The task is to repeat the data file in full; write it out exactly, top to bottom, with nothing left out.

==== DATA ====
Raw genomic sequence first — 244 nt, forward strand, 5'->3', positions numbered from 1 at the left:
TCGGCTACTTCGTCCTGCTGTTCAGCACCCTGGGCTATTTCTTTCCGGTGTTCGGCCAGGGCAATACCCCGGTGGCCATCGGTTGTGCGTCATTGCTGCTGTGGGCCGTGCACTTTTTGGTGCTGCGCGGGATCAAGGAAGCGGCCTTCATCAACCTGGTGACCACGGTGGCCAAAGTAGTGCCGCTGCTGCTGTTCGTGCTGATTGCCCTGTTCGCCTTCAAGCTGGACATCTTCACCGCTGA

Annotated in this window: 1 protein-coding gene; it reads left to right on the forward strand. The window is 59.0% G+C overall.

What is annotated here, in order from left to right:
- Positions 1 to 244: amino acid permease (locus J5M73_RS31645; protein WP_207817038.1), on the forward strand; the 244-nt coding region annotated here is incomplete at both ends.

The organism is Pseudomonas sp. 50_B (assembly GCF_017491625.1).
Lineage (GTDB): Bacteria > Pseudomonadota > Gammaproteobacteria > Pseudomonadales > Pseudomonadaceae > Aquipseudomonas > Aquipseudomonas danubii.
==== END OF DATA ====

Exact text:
Raw genomic sequence first — 244 nt, forward strand, 5'->3', positions numbered from 1 at the left:
TCGGCTACTTCGTCCTGCTGTTCAGCACCCTGGGCTATTTCTTTCCGGTGTTCGGCCAGGGCAATACCCCGGTGGCCATCGGTTGTGCGTCATTGCTGCTGTGGGCCGTGCACTTTTTGGTGCTGCGCGGGATCAAGGAAGCGGCCTTCATCAACCTGGTGACCACGGTGGCCAAAGTAGTGCCGCTGCTGCTGTTCGTGCTGATTGCCCTGTTCGCCTTCAAGCTGGACATCTTCACCGCTGA

Annotated in this window: 1 protein-coding gene; it reads left to right on the forward strand. The window is 59.0% G+C overall.

What is annotated here, in order from left to right:
- Positions 1 to 244: amino acid permease (locus J5M73_RS31645; protein WP_207817038.1), on the forward strand; the 244-nt coding region annotated here is incomplete at both ends.

The organism is Pseudomonas sp. 50_B (assembly GCF_017491625.1).
Lineage (GTDB): Bacteria > Pseudomonadota > Gammaproteobacteria > Pseudomonadales > Pseudomonadaceae > Aquipseudomonas > Aquipseudomonas danubii.